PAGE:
And last but not least, Pucallpa… What is it about you?  I swear you remind me of Greensboro, North Carolina.  Is it the red mud and the green grass and the quiet streets?  And then sometimes I think I’m in West Africa or Thailand, though well, I don’t know what either is like – but it’s the swirling dust and then the sudden crazy storms and then even crazier swarms of mototaxis (which are basically motorized rickshaws) that infest the streets. I want to take a walk next week through your night markets with your random mix of animals: guinea pigs from the sierras, thousands of chickens, and the poor turtle-soup-doomed turtle that they don’t bother to chase when he lumbers away at his useless pace.  You’re filled with evangelical missions and Catholic churches.  And lunch and dinner are served outside under the sky.  There’s just enough of you to have some nice music and bars and you’re just small enough to still retain a star-ful sky…. Just quit with the moths/cockroaches/mosquitos, eh?

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Yikes

November 20, 2008

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poor paul had to listen to me screaming and then heaving and grunting as i murdered this the largest cockroach i’ve ever seen.  paul says he’s seen bigger, but he’s not here to kill it for me!  so i whacked it once with my flop and thought i got it, but when i went to scoop it up it had disappeared, scurrying for its life under my bed. i made sure the second time around that it was dead for sure.  on paul’s good advice (who was – poor guy – still with me through the whole ordeal) i dumped it out the window to ward off an invasion of ants that would surely have poured in through the cracks under the doors to feast on that big old carcass.

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Bout It

November 20, 2008

The women in these banks are about their business.

Tonight I visited with the Las Americas communal bank.  They are thirty women strong and have a history of being behind in payments.  Mind you, this isn’t all of them, but some three or four women have fallen behind this currrent cycle.  In order to stay in good stead with Manuela Ramos, the members of the communal bank have withdrawn money from their communal savings account to cover the amounts owed by the delinquent socias.  But now the non-paying bank members owe their debt to their fellow socias.

As is often the case when a socia has had a financial or familial problem that causes her to default, these defaulted socias have retired from the bank and no longer attend the meetings.  How will the remaining socias recuperate their outstanding savings you ask?

By rolling up en masse on the former socia’s house!  That’s right, ten socias and the loan officer and me in tow sidled up to not one but two ladies’ homes tonight.  They are polite during their unannounced visit, of course, but it is also obviously intimidating to have a dozen women roll up in your house to ask you when and how you plan on satisfying your debt (which you no longer owe to Manuela Ramos but to your neighbors’ savings accounts).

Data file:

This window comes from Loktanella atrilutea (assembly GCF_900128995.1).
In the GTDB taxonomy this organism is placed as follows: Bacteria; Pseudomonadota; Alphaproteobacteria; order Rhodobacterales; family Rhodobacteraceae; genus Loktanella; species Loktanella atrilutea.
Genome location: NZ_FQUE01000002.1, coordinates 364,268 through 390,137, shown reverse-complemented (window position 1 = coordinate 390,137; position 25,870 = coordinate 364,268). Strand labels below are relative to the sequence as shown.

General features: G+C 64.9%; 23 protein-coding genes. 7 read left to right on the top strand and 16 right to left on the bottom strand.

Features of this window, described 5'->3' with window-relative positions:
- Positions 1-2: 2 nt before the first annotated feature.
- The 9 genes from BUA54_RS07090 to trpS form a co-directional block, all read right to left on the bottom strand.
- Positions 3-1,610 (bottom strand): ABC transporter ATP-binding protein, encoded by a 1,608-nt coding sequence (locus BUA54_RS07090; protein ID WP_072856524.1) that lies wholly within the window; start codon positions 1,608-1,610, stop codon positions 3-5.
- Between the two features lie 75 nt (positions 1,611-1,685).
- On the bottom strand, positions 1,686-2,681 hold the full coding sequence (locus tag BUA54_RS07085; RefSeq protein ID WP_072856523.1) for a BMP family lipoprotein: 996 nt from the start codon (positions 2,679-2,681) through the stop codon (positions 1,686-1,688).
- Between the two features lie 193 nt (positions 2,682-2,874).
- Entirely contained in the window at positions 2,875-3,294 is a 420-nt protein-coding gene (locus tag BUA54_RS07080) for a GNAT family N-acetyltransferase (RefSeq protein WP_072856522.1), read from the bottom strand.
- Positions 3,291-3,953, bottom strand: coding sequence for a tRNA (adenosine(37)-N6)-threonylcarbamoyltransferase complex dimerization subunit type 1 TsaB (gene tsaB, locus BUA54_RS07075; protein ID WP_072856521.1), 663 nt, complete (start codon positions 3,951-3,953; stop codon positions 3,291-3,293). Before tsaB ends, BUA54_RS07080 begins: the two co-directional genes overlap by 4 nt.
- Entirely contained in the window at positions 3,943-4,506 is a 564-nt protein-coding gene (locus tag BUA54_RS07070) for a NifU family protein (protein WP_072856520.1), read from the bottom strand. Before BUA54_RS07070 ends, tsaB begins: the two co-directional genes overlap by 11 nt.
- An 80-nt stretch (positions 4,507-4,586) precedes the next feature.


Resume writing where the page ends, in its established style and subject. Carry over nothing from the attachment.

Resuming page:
Carmen, the loan officer, tells me that one of ex-socia is “fresh”- she literally said fresca! – and it reminds me of my grandmother scolding me for my bratty attitude.  Nevertheless, the pressure is on, and by the end of our visit the woman agrees to settle up by the end of the month.

Now, I don’t want to promote the picture that these women are descending on one unfortunate woman whose life has been derailed financially for some reason or another while they heartlessly swarm round her and harangue her for her misdeeds. No, it’s nothing like that.  The point is that the delinquent socia – “fresh”, repentant or otherwise – sees and understands the number of people that depend on her.  There’s no opportunity for out of sight out of mind: here we are and yes we know you’re in a tough spot but so are we and when will you bring back our money?

With the “fresh” ex-socia, the bank members leave triumphantly, but at the second woman’s house it is a different story.  She is uncomfortable upon our arrival and she seems torn between indignance and shame.  Her family is struggling and she explains to all that she is having trouble week to week with her husband’s sporadic work and several mouths to feed.  She is one of many perfect examples of what happens when misfortune befalls people on the border between stability and poverty.  An illness, a robbery, a death, or even more lives – in the form of babies – can tear down what these women have worked so hard to build up.  The socias don’t want to embarass anyone here; the shift their feet and uncross their arms. And yet, they say gently to the woman, no matter what happens to any of us which Lord knows what could happen to any of us, don’t we still bear that same responsibility to one another?

I interviewed a woman today who tells me proudly that she still made her payments to the bank even though she was incapacitated for several months.  During this period, her small grocery store folded while she was in the hospital battling typhoid – and yet, she still found a way to satisfy her debt obligations.  She plans to restart her store in January once she has rested and fully recuperated.  For now, she is attending meetings as an ahorrista or “saver” and joining the home visits to make sure her fellow socias honor their debts just as she did hers.